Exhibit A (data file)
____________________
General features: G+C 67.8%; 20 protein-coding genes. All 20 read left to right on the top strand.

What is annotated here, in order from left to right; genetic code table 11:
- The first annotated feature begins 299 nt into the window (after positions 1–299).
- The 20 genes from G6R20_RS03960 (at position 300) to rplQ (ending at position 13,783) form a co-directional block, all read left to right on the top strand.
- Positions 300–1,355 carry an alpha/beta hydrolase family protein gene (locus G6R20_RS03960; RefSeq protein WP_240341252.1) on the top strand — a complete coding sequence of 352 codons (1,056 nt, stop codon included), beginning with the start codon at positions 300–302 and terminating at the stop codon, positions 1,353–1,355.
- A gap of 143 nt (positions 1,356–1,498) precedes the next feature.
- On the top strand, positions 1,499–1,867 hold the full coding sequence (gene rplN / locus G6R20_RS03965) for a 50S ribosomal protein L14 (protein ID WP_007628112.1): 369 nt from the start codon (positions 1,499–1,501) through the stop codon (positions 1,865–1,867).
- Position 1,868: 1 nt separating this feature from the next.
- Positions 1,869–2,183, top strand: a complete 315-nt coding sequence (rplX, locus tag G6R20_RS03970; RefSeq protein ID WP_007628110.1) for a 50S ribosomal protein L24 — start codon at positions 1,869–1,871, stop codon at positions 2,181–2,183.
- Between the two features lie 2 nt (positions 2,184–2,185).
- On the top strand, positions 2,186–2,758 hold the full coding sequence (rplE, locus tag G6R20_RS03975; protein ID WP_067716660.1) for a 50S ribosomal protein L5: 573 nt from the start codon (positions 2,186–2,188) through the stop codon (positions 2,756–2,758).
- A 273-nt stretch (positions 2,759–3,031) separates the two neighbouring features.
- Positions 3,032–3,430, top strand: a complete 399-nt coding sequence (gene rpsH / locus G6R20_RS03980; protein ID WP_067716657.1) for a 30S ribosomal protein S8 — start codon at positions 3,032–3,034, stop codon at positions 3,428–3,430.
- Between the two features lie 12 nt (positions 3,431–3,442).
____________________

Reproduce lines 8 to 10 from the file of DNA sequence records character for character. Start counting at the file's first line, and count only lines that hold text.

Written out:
- Position 1,868: 1 nt separating this feature from the next.
- Positions 1,869–2,183, top strand: a complete 315-nt coding sequence (rplX, locus tag G6R20_RS03970; RefSeq protein ID WP_007628110.1) for a 50S ribosomal protein L24 — start codon at positions 1,869–1,871, stop codon at positions 2,181–2,183.
- Between the two features lie 2 nt (positions 2,184–2,185).